Where Poppies Blow

The Wainwright Prize, 2017

Paperback / ISBN-13: 9781780224916

Price: £9.99

ON SALE: 14th September 2017

Genre: Humanities / History / General & World History

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Winner of the 2017 Wainwright Golden Beer Book Prize for nature writing

The natural history of the Western Front during the First World War

‘If it weren’t for the birds, what a hell it would be.’

During the Great War, soldiers lived inside the ground, closer to nature than many humans had lived for centuries. Animals provided comfort and interest to fill the blank hours in the trenches – bird-watching, for instance, was probably the single most popular hobby among officers. Soldiers went fishing in flooded shell holes, shot hares in no-man’s land for the pot, and planted gardens in their trenches and billets. Nature was also sometimes a curse – rats, spiders and lice abounded, and disease could be biblical.

But above all, nature healed, and, despite the bullets and blood, it inspired men to endure. Where Poppies Blow is the unique story of how nature gave the British soldiers of the Great War a reason to fight, and the will to go on.


Ultimately, the depth and power of Where Poppies Blow is impossible to convey. It eludes review, but it begs to be read.
Shows how important birdwatching was to officers in particular, and how this in turn fed back into post-war ornithology. It's an enthralling, and often moving, read, that sets the study and enjoyment of wildlife in a much wider context.
Unmissable...John Lewis Stempel is both a working farmer and a prizewinnig author. In early July, i heard him speak on first world war soldiers and their love of flowers and animals. I went straight off and read his excellent book, Where Poppies Blow, and I defy you not to be moved by its chapters on flowers and dogs.
'One of the best nature writers to have come along in many years, John Lewis-Stempel turns his attention here to the relationship between soldiers and nature on the Western Front during the First World War'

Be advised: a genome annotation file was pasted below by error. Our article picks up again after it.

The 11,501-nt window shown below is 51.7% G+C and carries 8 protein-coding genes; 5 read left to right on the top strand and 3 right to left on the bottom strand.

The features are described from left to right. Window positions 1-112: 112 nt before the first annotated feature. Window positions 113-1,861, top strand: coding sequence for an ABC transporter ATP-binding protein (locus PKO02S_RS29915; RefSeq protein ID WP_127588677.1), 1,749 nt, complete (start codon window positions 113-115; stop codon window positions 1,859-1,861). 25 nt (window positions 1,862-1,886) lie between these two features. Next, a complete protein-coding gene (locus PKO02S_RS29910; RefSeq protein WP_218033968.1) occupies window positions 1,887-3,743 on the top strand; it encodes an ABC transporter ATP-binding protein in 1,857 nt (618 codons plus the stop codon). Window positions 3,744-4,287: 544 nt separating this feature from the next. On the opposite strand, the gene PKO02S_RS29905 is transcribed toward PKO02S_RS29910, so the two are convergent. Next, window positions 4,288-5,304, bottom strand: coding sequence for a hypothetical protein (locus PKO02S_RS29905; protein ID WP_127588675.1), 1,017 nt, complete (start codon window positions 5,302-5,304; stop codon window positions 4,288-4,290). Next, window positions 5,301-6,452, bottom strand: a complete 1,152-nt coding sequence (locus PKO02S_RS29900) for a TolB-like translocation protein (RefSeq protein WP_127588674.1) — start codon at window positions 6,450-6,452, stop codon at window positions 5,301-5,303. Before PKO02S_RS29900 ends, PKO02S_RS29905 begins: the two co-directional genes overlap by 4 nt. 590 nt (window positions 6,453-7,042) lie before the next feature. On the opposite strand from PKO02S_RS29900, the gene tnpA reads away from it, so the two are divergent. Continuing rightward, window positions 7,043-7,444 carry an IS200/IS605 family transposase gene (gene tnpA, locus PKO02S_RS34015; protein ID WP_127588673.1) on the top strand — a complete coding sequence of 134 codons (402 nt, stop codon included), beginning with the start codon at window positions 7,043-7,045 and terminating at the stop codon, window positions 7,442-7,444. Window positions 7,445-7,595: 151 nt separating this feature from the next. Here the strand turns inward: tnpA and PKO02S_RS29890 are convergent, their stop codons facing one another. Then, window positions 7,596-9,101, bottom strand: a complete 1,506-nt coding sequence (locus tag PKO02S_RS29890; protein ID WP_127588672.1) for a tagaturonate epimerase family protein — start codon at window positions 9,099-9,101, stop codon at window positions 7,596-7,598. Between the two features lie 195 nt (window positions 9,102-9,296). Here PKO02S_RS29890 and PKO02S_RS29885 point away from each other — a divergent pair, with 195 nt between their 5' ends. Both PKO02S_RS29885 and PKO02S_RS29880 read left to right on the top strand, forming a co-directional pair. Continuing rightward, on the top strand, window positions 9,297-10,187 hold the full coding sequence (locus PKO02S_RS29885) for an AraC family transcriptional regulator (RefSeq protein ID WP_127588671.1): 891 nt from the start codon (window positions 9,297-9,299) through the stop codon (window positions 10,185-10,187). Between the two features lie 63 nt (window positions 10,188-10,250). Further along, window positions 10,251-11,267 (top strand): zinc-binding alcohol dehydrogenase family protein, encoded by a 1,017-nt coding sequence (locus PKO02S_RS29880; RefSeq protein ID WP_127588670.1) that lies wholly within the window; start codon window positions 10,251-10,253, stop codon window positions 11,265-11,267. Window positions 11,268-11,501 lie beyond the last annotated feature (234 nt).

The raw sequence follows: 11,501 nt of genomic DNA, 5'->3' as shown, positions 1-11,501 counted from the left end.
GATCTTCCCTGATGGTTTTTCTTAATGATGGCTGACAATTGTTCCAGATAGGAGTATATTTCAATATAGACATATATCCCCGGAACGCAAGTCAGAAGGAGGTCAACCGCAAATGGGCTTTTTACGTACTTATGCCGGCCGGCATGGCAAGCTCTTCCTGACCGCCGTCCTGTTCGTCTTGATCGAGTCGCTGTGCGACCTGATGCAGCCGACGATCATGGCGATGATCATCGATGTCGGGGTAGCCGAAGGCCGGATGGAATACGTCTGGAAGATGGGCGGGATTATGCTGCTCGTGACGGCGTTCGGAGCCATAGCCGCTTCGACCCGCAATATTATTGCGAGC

John Preston, Daily Mail </i>Christmas Books<i>
'Manages what might have seemed impossible: to find a new perspective on the Great War'
Mark Smith, Glasgow Herald
'Nature writer and military historian John Lewis-Stempel has created a eulogy to the flora and fauna that helped men soldier on during the First World War . . . Where Poppies Blow is full of fascinating (sometimes heart-wrenching) information about the role of nature and animals in this brutal war'
Rachel Stiles, </i>BBC<i> Countryfile
'In Where Poppies Blow, the nature writer, historian and farmer presents us with a beautiful and meticulous account of soldiers' relationship with nature . . . This book, which recounts the lives of our frontline soldiers from the ground up, is a truly wondrous and original work with an appeal far beyond military history'
Charlotte Heathcote, Daily Express </i>Christmas Books<i>
'Wonderful, beautifully written and often deeply moving'
Lawrence James, The Times
'Makes an important contribution to the literature by studying the British soldiers' relationship with Nature . . . Moving, strangely life-affirming'
Clive Aslet, Country Life
'Deeply moving . . . I finished this book marvelling at nature's healing power'
Jonathan Tulloch, The Tablet
'This charming book reminds us that flora and fauna weren't suspended by the First World War' - 5 stars
The Daily Telegraph
'From traumatized, trench-bound British soldiers caught up in the carnage of the First World War, birdwatching and botany offered solace. So reveals John Lewis-Stempel in this riveting study drawing on verse, letters and field notes by men who served, from zoologist Dene Fry to poet Edward Thomas . . . A remarkable picture of a human bloodbath that took place amid phenomenally rich biodiversity'
'But natural history did not go into suspense while war was waged. Where Poppies Blow notes that many of the Edwardian boys who ended up on the Western Front still collected birds' eggs and butterflies'
Simon Heffer, Daily Telegraph
'What makes Where Poppies Blow so freshly moving is the picture it paints of the reverence, love and kindness the natural world can engender, even in the most hellish conditions; as Philip Gosse of the Royal Army Medical Corps called it, "medicine for the mind and solace for the soul"'
Melissa Harrison, Financial Times